Background: A novel avian influenza A H7N9 virus that infects humans was identified in China in 2013. This study is the first to comprehensively investigate the characteristics of genomic recombination, rather than reassortment, which has been the subject of investigation in previously reported studies. Methods: Novel avian influenza virus (AIV) H7N9 genome sequences were obtained from the NCBI Influenza Virus Sequence Database and the Global Initiative on Sharing Avian Influenza Database (GISAID) and a representative isolate was subjected to homogeneity analysis. A phylogenetic tree was constructed. Eight segments of the isolate were analyzed to identify segments with recombination events, the corresponding recombination fragments, and breakpoints. The evolutionary history of the recombined fragments was tracked by constructing phylogenetic trees of the recombination fragments. Results: Among the eight segments of the novel AIV H7N9 analyzed, only the PB1 segment showed a marked recombination phenomenon, with 11 recombination events; these included five actual recombination events and six possible misalignment artifact recombination events. The most notable was the recombination of a 291-nucleotide (nt) fragment at the 490-780 nt site that was affiliated to a highly pathogenic avian influenza virus (HPAIV) H5N1 (A/tree sparrow/Thailand/VSMU-16-RBR/2005). The phylogenetic tree of the 291-nt recombination fragment on the PB1 segment showed that the novel AIV H7N9 had a close genetic relationship to H9N2 and H5N1. Conclusions: The novel AIV H7N9 might have reassorted its PB1 segment from H9N2 circulating in China, and this H9N2 PB1 might have been recombined into a highly pathogenic fragment from HPAIV H5N1, which could be the reason for the high fatality rate among patients with AIV H7N9 influenza.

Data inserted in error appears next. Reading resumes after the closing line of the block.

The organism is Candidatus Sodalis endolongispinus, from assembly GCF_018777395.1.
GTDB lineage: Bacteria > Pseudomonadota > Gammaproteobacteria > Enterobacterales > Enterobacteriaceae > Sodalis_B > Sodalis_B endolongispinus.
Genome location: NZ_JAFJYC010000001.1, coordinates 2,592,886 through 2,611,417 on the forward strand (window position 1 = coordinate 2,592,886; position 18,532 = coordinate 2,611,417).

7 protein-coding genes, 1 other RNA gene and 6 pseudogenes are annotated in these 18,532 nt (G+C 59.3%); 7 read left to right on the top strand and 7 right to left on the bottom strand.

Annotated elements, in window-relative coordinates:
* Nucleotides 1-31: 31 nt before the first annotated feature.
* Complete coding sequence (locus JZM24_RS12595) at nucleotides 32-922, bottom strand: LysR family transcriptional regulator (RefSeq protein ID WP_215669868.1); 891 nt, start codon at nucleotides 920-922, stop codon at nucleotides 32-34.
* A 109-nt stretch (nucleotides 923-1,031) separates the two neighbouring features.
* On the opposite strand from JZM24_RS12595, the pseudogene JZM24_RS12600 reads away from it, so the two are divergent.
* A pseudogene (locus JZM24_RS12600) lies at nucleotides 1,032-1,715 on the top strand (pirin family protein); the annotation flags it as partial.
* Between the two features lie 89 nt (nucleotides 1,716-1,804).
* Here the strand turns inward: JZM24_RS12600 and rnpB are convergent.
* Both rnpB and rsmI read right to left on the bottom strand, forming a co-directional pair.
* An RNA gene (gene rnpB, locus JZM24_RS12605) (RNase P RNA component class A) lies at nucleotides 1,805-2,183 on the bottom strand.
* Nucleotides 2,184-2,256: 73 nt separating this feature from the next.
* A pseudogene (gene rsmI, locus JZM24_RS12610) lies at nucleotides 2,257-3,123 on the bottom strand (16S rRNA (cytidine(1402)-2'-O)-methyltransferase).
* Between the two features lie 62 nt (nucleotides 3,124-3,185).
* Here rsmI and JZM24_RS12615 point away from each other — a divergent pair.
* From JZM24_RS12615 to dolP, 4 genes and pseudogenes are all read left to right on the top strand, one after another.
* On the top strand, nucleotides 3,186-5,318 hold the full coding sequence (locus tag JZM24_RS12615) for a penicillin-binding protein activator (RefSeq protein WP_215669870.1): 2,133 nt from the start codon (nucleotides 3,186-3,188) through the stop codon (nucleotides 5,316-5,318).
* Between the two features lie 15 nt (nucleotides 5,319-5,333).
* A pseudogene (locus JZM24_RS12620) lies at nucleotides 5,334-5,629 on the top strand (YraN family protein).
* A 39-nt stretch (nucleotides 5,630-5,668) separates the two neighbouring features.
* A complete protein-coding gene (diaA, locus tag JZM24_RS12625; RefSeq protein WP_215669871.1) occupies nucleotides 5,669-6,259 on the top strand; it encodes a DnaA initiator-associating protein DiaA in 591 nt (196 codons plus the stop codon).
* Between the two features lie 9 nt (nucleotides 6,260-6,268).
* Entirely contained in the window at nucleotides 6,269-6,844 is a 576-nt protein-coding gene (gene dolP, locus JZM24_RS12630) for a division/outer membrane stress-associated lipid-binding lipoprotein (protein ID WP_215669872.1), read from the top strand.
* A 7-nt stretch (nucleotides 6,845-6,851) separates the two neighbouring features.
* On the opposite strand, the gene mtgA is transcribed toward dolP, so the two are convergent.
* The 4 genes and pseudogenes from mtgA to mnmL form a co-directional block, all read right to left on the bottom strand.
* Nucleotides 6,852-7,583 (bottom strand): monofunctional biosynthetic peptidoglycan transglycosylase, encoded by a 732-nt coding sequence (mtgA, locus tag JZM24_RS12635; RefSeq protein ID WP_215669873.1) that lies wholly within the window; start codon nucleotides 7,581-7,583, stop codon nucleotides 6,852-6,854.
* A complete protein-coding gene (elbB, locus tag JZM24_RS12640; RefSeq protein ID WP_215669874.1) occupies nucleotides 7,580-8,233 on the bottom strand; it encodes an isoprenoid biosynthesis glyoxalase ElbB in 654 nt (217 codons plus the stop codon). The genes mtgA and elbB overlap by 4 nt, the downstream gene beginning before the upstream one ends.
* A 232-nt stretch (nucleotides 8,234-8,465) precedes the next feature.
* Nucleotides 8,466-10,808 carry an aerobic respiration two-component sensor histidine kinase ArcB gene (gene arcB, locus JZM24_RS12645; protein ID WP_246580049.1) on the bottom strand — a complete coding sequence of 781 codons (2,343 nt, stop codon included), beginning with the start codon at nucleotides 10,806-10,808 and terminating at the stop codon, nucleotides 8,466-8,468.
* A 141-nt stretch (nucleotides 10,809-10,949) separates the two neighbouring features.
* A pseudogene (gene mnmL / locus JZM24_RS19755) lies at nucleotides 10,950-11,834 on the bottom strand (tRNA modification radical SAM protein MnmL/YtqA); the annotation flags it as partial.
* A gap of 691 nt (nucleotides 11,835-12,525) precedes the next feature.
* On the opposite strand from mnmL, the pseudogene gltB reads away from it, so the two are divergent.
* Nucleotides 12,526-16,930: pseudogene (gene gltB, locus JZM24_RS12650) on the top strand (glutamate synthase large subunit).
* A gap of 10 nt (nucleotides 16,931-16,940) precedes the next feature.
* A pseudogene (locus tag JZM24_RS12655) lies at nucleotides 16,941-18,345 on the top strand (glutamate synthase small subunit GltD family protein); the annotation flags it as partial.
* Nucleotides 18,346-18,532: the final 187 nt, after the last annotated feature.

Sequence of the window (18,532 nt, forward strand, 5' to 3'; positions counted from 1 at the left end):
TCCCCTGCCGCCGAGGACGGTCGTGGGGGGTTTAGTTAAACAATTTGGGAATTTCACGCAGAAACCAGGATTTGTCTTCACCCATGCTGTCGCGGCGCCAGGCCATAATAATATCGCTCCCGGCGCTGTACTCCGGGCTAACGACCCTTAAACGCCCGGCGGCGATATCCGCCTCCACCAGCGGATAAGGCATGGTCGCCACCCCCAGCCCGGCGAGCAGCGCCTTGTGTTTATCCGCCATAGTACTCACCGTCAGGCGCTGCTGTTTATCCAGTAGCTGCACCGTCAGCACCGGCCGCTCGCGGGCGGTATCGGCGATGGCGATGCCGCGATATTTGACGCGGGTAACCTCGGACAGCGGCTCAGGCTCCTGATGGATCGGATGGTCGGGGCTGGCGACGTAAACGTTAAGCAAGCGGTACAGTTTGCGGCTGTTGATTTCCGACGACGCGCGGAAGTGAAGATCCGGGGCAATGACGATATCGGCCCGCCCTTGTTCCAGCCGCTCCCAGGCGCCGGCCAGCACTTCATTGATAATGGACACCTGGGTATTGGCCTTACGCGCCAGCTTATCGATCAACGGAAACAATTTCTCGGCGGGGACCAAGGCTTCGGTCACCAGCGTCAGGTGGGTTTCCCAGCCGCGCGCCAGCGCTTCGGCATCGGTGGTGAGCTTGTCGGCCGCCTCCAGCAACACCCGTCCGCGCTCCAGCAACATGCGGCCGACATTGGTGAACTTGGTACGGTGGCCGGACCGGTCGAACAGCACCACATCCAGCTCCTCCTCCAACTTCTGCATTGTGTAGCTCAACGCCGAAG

Chen, L., Sun, L., Li, R., Chen, Y., Zhang, Z., Xiong, C., … Jiang, Q. (2016). Is a highly pathogenic avian influenza virus H5N1 fragment recombined in PB1 the key for the epidemic of the novel AIV H7N9 in China, 2013? International Journal of Infectious Diseases, 43, 85–89. https://doi.org/10.1016/j.ijid.2016.01.002